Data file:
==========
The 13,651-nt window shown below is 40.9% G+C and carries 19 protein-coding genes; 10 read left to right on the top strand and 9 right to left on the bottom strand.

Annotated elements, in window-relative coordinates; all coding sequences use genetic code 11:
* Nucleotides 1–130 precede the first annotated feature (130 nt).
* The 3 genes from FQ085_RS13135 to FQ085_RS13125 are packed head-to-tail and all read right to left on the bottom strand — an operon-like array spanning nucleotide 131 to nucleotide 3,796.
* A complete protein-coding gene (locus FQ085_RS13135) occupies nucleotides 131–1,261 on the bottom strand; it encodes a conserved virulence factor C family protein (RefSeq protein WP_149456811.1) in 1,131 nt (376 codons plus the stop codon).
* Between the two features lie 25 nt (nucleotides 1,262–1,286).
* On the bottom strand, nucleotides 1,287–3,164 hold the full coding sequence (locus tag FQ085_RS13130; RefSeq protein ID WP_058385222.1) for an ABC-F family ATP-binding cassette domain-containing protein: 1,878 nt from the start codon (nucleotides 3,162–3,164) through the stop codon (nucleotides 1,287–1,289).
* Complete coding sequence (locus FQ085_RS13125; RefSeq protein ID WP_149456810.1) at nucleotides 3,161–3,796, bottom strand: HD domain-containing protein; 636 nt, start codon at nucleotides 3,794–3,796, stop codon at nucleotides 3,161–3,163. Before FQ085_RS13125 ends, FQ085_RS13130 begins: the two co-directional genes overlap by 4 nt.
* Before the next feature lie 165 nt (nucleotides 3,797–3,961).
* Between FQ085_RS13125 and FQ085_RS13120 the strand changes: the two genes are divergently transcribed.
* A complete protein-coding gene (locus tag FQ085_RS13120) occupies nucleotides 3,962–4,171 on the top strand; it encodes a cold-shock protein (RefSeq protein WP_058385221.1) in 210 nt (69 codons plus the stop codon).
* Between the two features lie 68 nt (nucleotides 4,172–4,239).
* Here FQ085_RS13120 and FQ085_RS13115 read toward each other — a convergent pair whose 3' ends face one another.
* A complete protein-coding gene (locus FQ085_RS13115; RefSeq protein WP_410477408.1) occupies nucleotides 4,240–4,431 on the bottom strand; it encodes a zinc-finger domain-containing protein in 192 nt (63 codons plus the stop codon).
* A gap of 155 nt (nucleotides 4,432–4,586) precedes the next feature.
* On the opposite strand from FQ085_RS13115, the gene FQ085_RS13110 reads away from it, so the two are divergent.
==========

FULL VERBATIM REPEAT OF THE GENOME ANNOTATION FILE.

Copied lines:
The 13,651-nt window shown below is 40.9% G+C and carries 19 protein-coding genes; 10 read left to right on the top strand and 9 right to left on the bottom strand.

Annotated elements, in window-relative coordinates; all coding sequences use genetic code 11:
* Nucleotides 1–130 precede the first annotated feature (130 nt).
* The 3 genes from FQ085_RS13135 to FQ085_RS13125 are packed head-to-tail and all read right to left on the bottom strand — an operon-like array spanning nucleotide 131 to nucleotide 3,796.
* A complete protein-coding gene (locus FQ085_RS13135) occupies nucleotides 131–1,261 on the bottom strand; it encodes a conserved virulence factor C family protein (RefSeq protein WP_149456811.1) in 1,131 nt (376 codons plus the stop codon).
* Between the two features lie 25 nt (nucleotides 1,262–1,286).
* On the bottom strand, nucleotides 1,287–3,164 hold the full coding sequence (locus tag FQ085_RS13130; RefSeq protein ID WP_058385222.1) for an ABC-F family ATP-binding cassette domain-containing protein: 1,878 nt from the start codon (nucleotides 3,162–3,164) through the stop codon (nucleotides 1,287–1,289).
* Complete coding sequence (locus FQ085_RS13125; RefSeq protein ID WP_149456810.1) at nucleotides 3,161–3,796, bottom strand: HD domain-containing protein; 636 nt, start codon at nucleotides 3,794–3,796, stop codon at nucleotides 3,161–3,163. Before FQ085_RS13125 ends, FQ085_RS13130 begins: the two co-directional genes overlap by 4 nt.
* Before the next feature lie 165 nt (nucleotides 3,797–3,961).
* Between FQ085_RS13125 and FQ085_RS13120 the strand changes: the two genes are divergently transcribed.
* A complete protein-coding gene (locus tag FQ085_RS13120) occupies nucleotides 3,962–4,171 on the top strand; it encodes a cold-shock protein (RefSeq protein WP_058385221.1) in 210 nt (69 codons plus the stop codon).
* Between the two features lie 68 nt (nucleotides 4,172–4,239).
* Here FQ085_RS13120 and FQ085_RS13115 read toward each other — a convergent pair whose 3' ends face one another.
* A complete protein-coding gene (locus FQ085_RS13115; RefSeq protein WP_410477408.1) occupies nucleotides 4,240–4,431 on the bottom strand; it encodes a zinc-finger domain-containing protein in 192 nt (63 codons plus the stop codon).
* A gap of 155 nt (nucleotides 4,432–4,586) precedes the next feature.
* On the opposite strand from FQ085_RS13115, the gene FQ085_RS13110 reads away from it, so the two are divergent.